Ingredients
Fish Head, 1 pc (preferably Garoupa or Red Snapper)
Fish Curry Powder, ½ cup,
Coriander powder (ketumbar), 4 tablespoons,
Turmeric, 1 tablespoon
Shallots, 4 pcs, chopped finely \
Serai (lemongrass), 2 pcs, blended
Coconut milk (santan), from 1 coconut
Cabbage, 3 large leaves, (optional)
Ladies fingers, 5 pcs
Salt to taste
Tofu pok,(fried tofu), 5 pcs

Put a little coconut milk into curry fish powder, turmeric and coriander powder mixture to make a paste. Heat up wok and add around 4 tablespoons of vegetable oil. Sautéed shallots and serai until fragrant. Add in the curry fish, turmeric and coriander paste. Fry until nice aroma permeates the air. Add a little water and put in the fish head. Bring to a boil, and then add in the ladies fingers and cabbage. Pour in the coconut milk and keep on stirring it until the gravy becomes thick. Put in the tofu pok (fried tofu) Add salt to taste.

Tuesday, March 23, 2010

Spicy Kam Heong Crab Recipe – Fresh!


These flower crabs were still alive and swimming in the bucket at the fishmonger stall when I bought them. Fresh flower crabs are very sweet if you cook it immediately after you cut and clean them. Kam Heong crab is one of the most popular dishes in many seafood restaurants. The kam heong sauce is spicy, sweet and has a very nice aroma. Kam Heong lala (shellfish) is also one of my favourite dishes and I prefer it cook this way rather than steaming. Ok, back to the crabs! After cutting and cleaning them, I drain the excess water away because I wanted to fry it dry with the kam heong gravy. Imagine all the nice gravy sticking to the crabs when you eat them! Delicious! LOL!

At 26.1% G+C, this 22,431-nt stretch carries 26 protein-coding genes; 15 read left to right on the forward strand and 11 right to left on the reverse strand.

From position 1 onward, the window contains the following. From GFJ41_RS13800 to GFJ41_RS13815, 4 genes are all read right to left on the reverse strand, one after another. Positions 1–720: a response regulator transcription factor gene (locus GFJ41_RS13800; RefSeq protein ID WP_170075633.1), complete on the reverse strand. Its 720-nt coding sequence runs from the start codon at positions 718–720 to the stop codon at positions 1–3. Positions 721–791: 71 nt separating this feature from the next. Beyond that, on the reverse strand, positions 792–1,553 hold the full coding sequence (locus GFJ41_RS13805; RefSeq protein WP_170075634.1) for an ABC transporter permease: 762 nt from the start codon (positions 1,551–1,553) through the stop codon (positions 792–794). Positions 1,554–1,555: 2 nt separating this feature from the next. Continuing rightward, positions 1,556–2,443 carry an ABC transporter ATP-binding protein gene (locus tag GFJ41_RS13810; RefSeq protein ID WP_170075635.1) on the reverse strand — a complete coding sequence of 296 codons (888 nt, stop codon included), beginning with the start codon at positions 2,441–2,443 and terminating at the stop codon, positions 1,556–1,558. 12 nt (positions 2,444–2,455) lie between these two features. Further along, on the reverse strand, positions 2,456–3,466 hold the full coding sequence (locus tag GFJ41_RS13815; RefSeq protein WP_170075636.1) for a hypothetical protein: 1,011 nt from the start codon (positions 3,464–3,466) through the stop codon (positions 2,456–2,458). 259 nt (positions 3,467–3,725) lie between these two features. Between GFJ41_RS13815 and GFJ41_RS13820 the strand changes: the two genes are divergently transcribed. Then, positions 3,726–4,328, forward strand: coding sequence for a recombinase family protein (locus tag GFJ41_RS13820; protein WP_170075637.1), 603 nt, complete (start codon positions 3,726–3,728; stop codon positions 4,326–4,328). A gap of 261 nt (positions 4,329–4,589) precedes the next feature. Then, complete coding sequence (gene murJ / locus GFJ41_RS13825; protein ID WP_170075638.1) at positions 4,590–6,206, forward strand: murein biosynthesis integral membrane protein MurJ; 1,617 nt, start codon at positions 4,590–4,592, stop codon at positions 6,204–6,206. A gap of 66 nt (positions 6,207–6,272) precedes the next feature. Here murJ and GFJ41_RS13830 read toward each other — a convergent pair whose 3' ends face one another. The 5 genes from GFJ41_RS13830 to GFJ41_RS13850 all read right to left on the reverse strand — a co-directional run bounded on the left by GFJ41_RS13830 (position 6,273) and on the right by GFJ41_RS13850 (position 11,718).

Ingredients
Crab, 1 kg, cut and cleaned, drain away excess water
Oyster sauce, 2 tablespoons
Dried Prawns, 2 tablespoons
Shallots, 5 pcs, chopped finely
Dark soya sauce, ½ teaspoon
Chili paste, 1 tablespoon
Bird Eye Chilli (Cili padi), 3 pcs, cut into thin slices
Sugar to taste Salt to taste
Curry leaves from 2 stalks
Curry powder, 1 teaspoon
Corn flour and water mixture

Heat up wok and put in around 3 tablespoons of vegetable oil. Sautéed dried prawns, shallots, chilli paste and curry powder until fragrant. Lower down the heat. Add in oyster sauce, dark soya sauce, bird eye chilli, salt, sugar and curry leaves. Put a little water if the gravy becomes too dry. Turn up the heat and put in the crab. Add in the corn flour and water mixture. Fry until the crab turn red. Serve while still hot!
Copyright Material of Peteformation Foodie Adventure

Coffee Shop Talk with My American Friend – Banana Power against HIV

I was having coffee with my American friend this morning in Ah Lian’s Coffee Shop..........

John : Hey Pete, The Sun reported today that a research team from Universtiy of Michigan published their report in the Journal of Biological Chemistry about banana lectins ability to stop transmission and prevention of HIV. This is interesting, man!

Me : Wow, this is indeed a breakthrough. Which page? I want to read about it!

John : Page 18. It seems that the isolated jacalin-related lectin known as Banlec is a potential component for an antiviral microbicide.

Ah Lian : Wah, banana so powerful ah?

Me : Ya lorr, next time ask your boyfriend to use banana flavoured ‘cap’ ! ha ha ha!

Ah Lian : Ya, you so clever, next time I see you guys carry banana everywhere lah! Wakkakakakaka! Hey, we should tell Ah Beng about this! You know lah, he visits his ‘girlfriends’ at Lorong Haji Taib very often leh!

Then Ah Beng walked in to the coffee shop holding a
Copyright Material of Peteformation Foodie Adventure
Related post : 1) Jokes – My American Friend got Chased Out from a Restaurant.2) Jokes – My American Friend in the Pub.3) Jokes – My American Eats Satay at Kajang.4)Jokes – A Lady Whacked My American Friend with an Umbrella.5)Jokes – My American Friend Watched Tiger Show in Pattaya, Thailand.6) http://peteformation.blogspot.com/2008/12/my-american-friend-went-out-for-date.html7) http://peteformation.blogspot.com/2009/06/my-american-friend-celebrates-chinese.html8) http://peteformation.blogspot.com/2009/09/my-american-friend-and-ah-lians-cash.html 9)http://peteformation.blogspot.com/2009/09/my-american-friend-and-datuks-indecent.html10)http://peteformation.blogspot.com/2009/09/my-american-friend-and-bob-bull.html11)http://peteformation.blogspot.com/2009/09/my-american-friend-and-food-fight-ah.html12) http://peteformation.blogspot.com/2009/11/facebook-cloudcrowd-and-paypal.html 13)http://peteformation.blogspot.com/2010/01/coffee-shop-talk-with-my-american.html